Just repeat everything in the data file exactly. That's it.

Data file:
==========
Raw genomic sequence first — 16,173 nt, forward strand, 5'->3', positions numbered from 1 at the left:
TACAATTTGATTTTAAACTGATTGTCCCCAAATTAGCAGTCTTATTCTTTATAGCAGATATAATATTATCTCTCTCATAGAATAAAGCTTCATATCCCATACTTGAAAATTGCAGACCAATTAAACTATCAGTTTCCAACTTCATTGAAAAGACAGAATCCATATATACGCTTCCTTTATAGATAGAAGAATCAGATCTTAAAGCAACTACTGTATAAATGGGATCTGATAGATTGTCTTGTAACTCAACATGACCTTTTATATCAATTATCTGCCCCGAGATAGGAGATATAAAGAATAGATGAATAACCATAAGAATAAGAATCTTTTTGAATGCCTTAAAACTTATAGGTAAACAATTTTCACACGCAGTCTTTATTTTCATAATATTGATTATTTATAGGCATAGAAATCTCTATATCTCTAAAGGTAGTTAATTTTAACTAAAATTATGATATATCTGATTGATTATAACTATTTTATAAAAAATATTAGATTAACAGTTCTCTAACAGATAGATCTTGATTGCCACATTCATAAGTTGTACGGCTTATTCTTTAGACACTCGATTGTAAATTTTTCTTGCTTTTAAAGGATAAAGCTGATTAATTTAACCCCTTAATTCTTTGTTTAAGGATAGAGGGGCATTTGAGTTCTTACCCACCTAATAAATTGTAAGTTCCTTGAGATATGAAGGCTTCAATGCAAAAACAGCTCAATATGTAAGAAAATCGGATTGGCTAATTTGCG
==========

Raw genomic sequence first — 16,173 nt, forward strand, 5'->3', positions numbered from 1 at the left:
TACAATTTGATTTTAAACTGATTGTCCCCAAATTAGCAGTCTTATTCTTTATAGCAGATATAATATTATCTCTCTCATAGAATAAAGCTTCATATCCCATACTTGAAAATTGCAGACCAATTAAACTATCAGTTTCCAACTTCATTGAAAAGACAGAATCCATATATACGCTTCCTTTATAGATAGAAGAATCAGATCTTAAAGCAACTACTGTATAAATGGGATCTGATAGATTGTCTTGTAACTCAACATGACCTTTTATATCAATTATCTGCCCCGAGATAGGAGATATAAAGAATAGATGAATAACCATAAGAATAAGAATCTTTTTGAATGCCTTAAAACTTATAGGTAAACAATTTTCACACGCAGTCTTTATTTTCATAATATTGATTATTTATAGGCATAGAAATCTCTATATCTCTAAAGGTAGTTAATTTTAACTAAAATTATGATATATCTGATTGATTATAACTATTTTATAAAAAATATTAGATTAACAGTTCTCTAACAGATAGATCTTGATTGCCACATTCATAAGTTGTACGGCTTATTCTTTAGACACTCGATTGTAAATTTTTCTTGCTTTTAAAGGATAAAGCTGATTAATTTAACCCCTTAATTCTTTGTTTAAGGATAGAGGGGCATTTGAGTTCTTACCCACCTAATAAATTGTAAGTTCCTTGAGATATGAAGGCTTCAATGCAAAAACAGCTCAATATGTAAGAAAATCGGATTGGCTAATTTGCG